How this survivor is fighting sexual assault in Navajo Nation

How this survivor is fighting sexual assault in Navajo Nation


JUDY WOODRUFF: Sexual assaults and abuse towards
women have been given greater attention in this MeToo moment. This week’s Brief But Spectacular looks at
a population often overlooked in the national conversation, the Native American community. Amber Kanazbah Crotty is encouraging support
of survivors, as one of the few female delegates on the Navajo Council, and is leading a nationwide
campaign Start By Believing. AMBER KANAZBAH CROTTY, Navajo Nation Council
Delegate: We have more rapes on Navajo Nation than cities like Detroit or San Diego. How is that possible? That’s possible because we have a systemic
failure in how we report crimes, how people feel protected, how sexual violence has been
normalized, and how sexual violence was used in the past to displace us from the land. We’re here still on the ground just trying
to get basic services, like police officers, broadband service. If we could get 911 on Navajo Nation, we would
be doing something spectacular. We’re literally in the dark when it comes
to telecommunication, when it comes to emergency response. We have one shelter here, and it can only
house eight people. I sit on the Navajo Nation Council here in
Window Rock, Arizona. My family originates from the Sheep Springs
area along the Chuska Mountain, where we have been for many generations. So my family’s story and the story of myself
is like so many Navajos, a story of being forced away from land, a story of forced removal
of our grandparents into the school system. That means dealing with intergenerational
trauma, knowing that my grandmas who returned from the Long Walk, the pain and sorrow of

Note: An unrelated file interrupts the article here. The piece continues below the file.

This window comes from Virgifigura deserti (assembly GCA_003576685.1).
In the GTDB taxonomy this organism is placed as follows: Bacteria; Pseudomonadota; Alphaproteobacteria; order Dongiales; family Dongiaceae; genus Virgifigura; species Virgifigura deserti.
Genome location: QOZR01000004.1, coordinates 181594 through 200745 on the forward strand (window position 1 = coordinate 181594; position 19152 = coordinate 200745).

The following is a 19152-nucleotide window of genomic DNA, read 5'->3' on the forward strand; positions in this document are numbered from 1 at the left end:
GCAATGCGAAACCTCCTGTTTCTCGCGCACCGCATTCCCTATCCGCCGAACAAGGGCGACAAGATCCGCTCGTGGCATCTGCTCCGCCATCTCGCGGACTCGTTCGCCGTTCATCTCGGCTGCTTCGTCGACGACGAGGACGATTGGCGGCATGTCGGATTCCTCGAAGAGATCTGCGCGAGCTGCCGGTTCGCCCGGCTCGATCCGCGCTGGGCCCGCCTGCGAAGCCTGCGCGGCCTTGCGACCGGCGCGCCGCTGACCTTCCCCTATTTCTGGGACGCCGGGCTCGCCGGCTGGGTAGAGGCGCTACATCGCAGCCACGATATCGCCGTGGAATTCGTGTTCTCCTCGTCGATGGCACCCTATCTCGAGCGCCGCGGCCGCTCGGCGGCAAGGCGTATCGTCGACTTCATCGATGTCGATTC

losing their home, their relatives, their animals, and then coming back and rebuilding
and using our land, using our prayers, using our ceremonies to continue that strength. They put literal prayers in the ground for
us, for me, for my children, to know that we would come back home, to know that I would
be standing here one day in the leadership position, helping my people. As a Navajo woman, I can talk about topics
that our Navajo men, our leaders have not felt comfortable talking about, allowing me
to tell my story on the floor of not only my experience being groped by an elected official
while I was a political staffer, but to tell the story of what’s going on in our communities. That’s a story of families that are steeped
in violence, using alcohol and drugs to numb their pain. It’s boys who were molested and traumatized
who are now men who are in silence because they’re vulnerable. Individuals at every single level have been
touched by this. Family members, community members, professionals
have told me that they have been either a victim of violence, sexually assaulted, a
survivor. The crisis of violence against Navajo women,
we’re just at the tip of the iceberg. We have to change that — that norm that me
hearing young girls saying, not if it’s going to happen, when we do our prevention work,
but what do I do when it happens? My name is Amber Kanazbah Crotty, and this
is my Brief But Spectacular take on revitalizing Navajo communities. JUDY WOODRUFF: So hard to hear, but so important
to share. Thank you.

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